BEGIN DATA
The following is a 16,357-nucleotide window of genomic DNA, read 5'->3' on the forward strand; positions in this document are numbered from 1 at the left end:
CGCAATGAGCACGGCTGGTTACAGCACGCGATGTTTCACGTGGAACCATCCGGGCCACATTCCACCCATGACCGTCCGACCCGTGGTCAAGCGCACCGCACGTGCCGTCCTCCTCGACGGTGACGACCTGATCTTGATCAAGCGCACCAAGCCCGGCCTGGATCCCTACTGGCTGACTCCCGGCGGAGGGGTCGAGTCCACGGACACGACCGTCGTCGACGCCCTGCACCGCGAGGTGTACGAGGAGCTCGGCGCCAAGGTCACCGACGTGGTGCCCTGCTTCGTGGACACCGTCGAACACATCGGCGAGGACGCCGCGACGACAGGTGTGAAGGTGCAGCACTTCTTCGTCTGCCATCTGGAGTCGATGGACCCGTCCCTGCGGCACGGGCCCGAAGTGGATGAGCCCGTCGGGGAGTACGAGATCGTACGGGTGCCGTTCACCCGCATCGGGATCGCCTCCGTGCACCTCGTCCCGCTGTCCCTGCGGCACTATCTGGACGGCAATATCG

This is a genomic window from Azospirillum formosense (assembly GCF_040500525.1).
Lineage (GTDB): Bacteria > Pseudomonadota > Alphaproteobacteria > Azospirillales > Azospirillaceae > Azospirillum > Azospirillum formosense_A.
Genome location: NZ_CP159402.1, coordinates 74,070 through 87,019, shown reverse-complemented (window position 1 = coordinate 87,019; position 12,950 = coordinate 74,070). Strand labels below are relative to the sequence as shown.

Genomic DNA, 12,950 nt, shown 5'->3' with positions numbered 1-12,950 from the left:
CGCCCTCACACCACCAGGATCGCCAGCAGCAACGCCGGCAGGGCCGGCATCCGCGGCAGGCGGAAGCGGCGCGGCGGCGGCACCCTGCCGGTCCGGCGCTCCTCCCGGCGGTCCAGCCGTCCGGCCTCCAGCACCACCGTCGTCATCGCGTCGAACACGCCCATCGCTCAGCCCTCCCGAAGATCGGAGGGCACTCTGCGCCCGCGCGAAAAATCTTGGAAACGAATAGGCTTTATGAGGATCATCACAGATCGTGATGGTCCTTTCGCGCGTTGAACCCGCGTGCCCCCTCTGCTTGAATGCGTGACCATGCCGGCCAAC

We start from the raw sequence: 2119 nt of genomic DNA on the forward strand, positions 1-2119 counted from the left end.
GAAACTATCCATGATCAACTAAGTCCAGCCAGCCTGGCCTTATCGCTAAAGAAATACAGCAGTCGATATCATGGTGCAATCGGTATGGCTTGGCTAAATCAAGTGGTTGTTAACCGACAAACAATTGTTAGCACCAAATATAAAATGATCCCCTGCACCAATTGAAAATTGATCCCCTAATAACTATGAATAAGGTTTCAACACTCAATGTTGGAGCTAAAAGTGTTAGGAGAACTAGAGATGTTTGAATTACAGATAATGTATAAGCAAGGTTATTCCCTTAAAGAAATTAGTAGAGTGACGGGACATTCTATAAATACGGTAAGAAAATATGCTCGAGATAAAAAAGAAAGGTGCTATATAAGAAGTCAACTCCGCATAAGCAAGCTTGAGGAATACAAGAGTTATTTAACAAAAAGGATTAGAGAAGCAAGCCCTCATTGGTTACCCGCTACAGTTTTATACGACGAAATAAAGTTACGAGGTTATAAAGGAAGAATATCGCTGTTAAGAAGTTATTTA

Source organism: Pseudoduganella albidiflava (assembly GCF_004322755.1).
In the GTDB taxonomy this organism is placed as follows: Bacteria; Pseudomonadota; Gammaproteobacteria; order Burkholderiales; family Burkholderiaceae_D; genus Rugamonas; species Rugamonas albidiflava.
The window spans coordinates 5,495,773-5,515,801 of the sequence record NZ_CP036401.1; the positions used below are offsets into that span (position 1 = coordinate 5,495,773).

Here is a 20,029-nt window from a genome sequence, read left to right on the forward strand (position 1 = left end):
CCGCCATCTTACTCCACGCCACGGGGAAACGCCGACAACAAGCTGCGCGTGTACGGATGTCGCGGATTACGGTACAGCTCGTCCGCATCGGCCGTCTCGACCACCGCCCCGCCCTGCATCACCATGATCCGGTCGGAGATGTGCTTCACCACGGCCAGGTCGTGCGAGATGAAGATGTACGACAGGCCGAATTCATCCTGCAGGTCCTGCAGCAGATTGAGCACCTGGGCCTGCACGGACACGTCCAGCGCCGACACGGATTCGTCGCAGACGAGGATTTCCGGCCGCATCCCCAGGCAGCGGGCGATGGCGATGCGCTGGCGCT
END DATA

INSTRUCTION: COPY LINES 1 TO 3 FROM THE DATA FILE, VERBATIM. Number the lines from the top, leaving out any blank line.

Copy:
The following is a 16,357-nucleotide window of genomic DNA, read 5'->3' on the forward strand; positions in this document are numbered from 1 at the left end:
CGCAATGAGCACGGCTGGTTACAGCACGCGATGTTTCACGTGGAACCATCCGGGCCACATTCCACCCATGACCGTCCGACCCGTGGTCAAGCGCACCGCACGTGCCGTCCTCCTCGACGGTGACGACCTGATCTTGATCAAGCGCACCAAGCCCGGCCTGGATCCCTACTGGCTGACTCCCGGCGGAGGGGTCGAGTCCACGGACACGACCGTCGTCGACGCCCTGCACCGCGAGGTGTACGAGGAGCTCGGCGCCAAGGTCACCGACGTGGTGCCCTGCTTCGTGGACACCGTCGAACACATCGGCGAGGACGCCGCGACGACAGGTGTGAAGGTGCAGCACTTCTTCGTCTGCCATCTGGAGTCGATGGACCCGTCCCTGCGGCACGGGCCCGAAGTGGATGAGCCCGTCGGGGAGTACGAGATCGTACGGGTGCCGTTCACCCGCATCGGGATCGCCTCCGTGCACCTCGTCCCGCTGTCCCTGCGGCACTATCTGGACGGCAATATCG

This is a genomic window from Azospirillum formosense (assembly GCF_040500525.1).